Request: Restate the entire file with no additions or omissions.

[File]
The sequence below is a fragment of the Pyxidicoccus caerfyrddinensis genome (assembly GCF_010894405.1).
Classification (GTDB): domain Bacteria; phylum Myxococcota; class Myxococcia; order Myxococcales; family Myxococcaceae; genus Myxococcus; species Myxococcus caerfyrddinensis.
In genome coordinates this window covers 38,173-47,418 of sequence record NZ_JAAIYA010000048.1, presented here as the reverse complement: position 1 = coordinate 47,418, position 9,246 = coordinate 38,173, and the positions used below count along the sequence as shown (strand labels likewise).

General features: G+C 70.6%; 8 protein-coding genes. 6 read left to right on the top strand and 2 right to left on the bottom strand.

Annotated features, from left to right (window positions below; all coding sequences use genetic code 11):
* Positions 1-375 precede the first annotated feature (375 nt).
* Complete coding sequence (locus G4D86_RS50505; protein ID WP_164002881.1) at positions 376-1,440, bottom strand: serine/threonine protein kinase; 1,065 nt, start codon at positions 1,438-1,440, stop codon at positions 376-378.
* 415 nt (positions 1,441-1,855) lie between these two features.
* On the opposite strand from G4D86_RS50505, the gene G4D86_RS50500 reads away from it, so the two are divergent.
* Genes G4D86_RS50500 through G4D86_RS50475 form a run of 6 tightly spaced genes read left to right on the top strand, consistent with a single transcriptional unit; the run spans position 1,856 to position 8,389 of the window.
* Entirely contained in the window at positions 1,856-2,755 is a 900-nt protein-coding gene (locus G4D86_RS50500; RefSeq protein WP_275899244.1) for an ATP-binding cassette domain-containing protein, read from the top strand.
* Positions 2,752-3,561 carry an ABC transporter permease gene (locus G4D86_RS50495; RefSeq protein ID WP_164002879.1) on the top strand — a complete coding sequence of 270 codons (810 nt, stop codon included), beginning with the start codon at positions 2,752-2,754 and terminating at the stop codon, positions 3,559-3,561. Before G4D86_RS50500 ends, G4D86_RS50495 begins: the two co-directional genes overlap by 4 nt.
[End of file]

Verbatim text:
The sequence below is a fragment of the Pyxidicoccus caerfyrddinensis genome (assembly GCF_010894405.1).
Classification (GTDB): domain Bacteria; phylum Myxococcota; class Myxococcia; order Myxococcales; family Myxococcaceae; genus Myxococcus; species Myxococcus caerfyrddinensis.
In genome coordinates this window covers 38,173-47,418 of sequence record NZ_JAAIYA010000048.1, presented here as the reverse complement: position 1 = coordinate 47,418, position 9,246 = coordinate 38,173, and the positions used below count along the sequence as shown (strand labels likewise).

General features: G+C 70.6%; 8 protein-coding genes. 6 read left to right on the top strand and 2 right to left on the bottom strand.

Annotated features, from left to right (window positions below; all coding sequences use genetic code 11):
* Positions 1-375 precede the first annotated feature (375 nt).
* Complete coding sequence (locus G4D86_RS50505; protein ID WP_164002881.1) at positions 376-1,440, bottom strand: serine/threonine protein kinase; 1,065 nt, start codon at positions 1,438-1,440, stop codon at positions 376-378.
* 415 nt (positions 1,441-1,855) lie between these two features.
* On the opposite strand from G4D86_RS50505, the gene G4D86_RS50500 reads away from it, so the two are divergent.
* Genes G4D86_RS50500 through G4D86_RS50475 form a run of 6 tightly spaced genes read left to right on the top strand, consistent with a single transcriptional unit; the run spans position 1,856 to position 8,389 of the window.
* Entirely contained in the window at positions 1,856-2,755 is a 900-nt protein-coding gene (locus G4D86_RS50500; RefSeq protein WP_275899244.1) for an ATP-binding cassette domain-containing protein, read from the top strand.
* Positions 2,752-3,561 carry an ABC transporter permease gene (locus G4D86_RS50495; RefSeq protein ID WP_164002879.1) on the top strand — a complete coding sequence of 270 codons (810 nt, stop codon included), beginning with the start codon at positions 2,752-2,754 and terminating at the stop codon, positions 3,559-3,561. Before G4D86_RS50500 ends, G4D86_RS50495 begins: the two co-directional genes overlap by 4 nt.